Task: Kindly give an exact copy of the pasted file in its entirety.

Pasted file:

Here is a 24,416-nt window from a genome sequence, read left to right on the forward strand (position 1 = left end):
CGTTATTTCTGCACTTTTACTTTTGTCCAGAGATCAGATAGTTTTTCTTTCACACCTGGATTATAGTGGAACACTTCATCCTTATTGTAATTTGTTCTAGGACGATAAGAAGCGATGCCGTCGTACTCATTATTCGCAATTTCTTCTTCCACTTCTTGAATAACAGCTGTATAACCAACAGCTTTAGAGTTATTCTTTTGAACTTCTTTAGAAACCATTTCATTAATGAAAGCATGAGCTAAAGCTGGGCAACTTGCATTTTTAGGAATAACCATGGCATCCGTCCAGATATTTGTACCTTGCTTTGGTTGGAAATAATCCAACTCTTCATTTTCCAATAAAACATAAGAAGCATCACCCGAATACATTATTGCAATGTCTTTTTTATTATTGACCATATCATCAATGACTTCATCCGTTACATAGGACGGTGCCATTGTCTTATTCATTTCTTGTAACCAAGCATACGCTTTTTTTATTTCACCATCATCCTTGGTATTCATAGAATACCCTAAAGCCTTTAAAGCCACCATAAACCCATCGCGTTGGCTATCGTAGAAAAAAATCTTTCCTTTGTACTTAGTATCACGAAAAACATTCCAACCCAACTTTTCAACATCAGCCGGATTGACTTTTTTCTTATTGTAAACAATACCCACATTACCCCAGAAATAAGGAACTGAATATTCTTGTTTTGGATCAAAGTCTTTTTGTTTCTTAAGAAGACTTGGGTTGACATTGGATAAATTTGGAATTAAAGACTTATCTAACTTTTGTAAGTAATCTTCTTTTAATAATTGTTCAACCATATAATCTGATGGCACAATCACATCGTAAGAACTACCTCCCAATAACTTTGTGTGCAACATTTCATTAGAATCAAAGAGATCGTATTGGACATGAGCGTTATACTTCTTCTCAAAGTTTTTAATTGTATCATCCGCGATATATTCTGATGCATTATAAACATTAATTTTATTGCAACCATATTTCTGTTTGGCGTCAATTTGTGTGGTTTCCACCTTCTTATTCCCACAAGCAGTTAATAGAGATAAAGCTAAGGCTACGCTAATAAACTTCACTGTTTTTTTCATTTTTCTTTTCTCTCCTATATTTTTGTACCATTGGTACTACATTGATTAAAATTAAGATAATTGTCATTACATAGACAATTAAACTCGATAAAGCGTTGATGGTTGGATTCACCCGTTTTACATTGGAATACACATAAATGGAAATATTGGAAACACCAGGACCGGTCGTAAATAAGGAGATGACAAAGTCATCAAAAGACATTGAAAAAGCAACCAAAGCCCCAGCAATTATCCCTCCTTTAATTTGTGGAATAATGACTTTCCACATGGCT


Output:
Here is a 24,416-nt window from a genome sequence, read left to right on the forward strand (position 1 = left end):
CGTTATTTCTGCACTTTTACTTTTGTCCAGAGATCAGATAGTTTTTCTTTCACACCTGGATTATAGTGGAACACTTCATCCTTATTGTAATTTGTTCTAGGACGATAAGAAGCGATGCCGTCGTACTCATTATTCGCAATTTCTTCTTCCACTTCTTGAATAACAGCTGTATAACCAACAGCTTTAGAGTTATTCTTTTGAACTTCTTTAGAAACCATTTCATTAATGAAAGCATGAGCTAAAGCTGGGCAACTTGCATTTTTAGGAATAACCATGGCATCCGTCCAGATATTTGTACCTTGCTTTGGTTGGAAATAATCCAACTCTTCATTTTCCAATAAAACATAAGAAGCATCACCCGAATACATTATTGCAATGTCTTTTTTATTATTGACCATATCATCAATGACTTCATCCGTTACATAGGACGGTGCCATTGTCTTATTCATTTCTTGTAACCAAGCATACGCTTTTTTTATTTCACCATCATCCTTGGTATTCATAGAATACCCTAAAGCCTTTAAAGCCACCATAAACCCATCGCGTTGGCTATCGTAGAAAAAAATCTTTCCTTTGTACTTAGTATCACGAAAAACATTCCAACCCAACTTTTCAACATCAGCCGGATTGACTTTTTTCTTATTGTAAACAATACCCACATTACCCCAGAAATAAGGAACTGAATATTCTTGTTTTGGATCAAAGTCTTTTTGTTTCTTAAGAAGACTTGGGTTGACATTGGATAAATTTGGAATTAAAGACTTATCTAACTTTTGTAAGTAATCTTCTTTTAATAATTGTTCAACCATATAATCTGATGGCACAATCACATCGTAAGAACTACCTCCCAATAACTTTGTGTGCAACATTTCATTAGAATCAAAGAGATCGTATTGGACATGAGCGTTATACTTCTTCTCAAAGTTTTTAATTGTATCATCCGCGATATATTCTGATGCATTATAAACATTAATTTTATTGCAACCATATTTCTGTTTGGCGTCAATTTGTGTGGTTTCCACCTTCTTATTCCCACAAGCAGTTAATAGAGATAAAGCTAAGGCTACGCTAATAAACTTCACTGTTTTTTTCATTTTTCTTTTCTCTCCTATATTTTTGTACCATTGGTACTACATTGATTAAAATTAAGATAATTGTCATTACATAGACAATTAAACTCGATAAAGCGTTGATGGTTGGATTCACCCGTTTTACATTGGAATACACATAAATGGAAATATTGGAAACACCAGGACCGGTCGTAAATAAGGAGATGACAAAGTCATCAAAAGACATTGAAAAAGCAACCAAAGCCCCAGCAATTATCCCTCCTTTAATTTGTGGAATAATGACTTTCCACATGGCT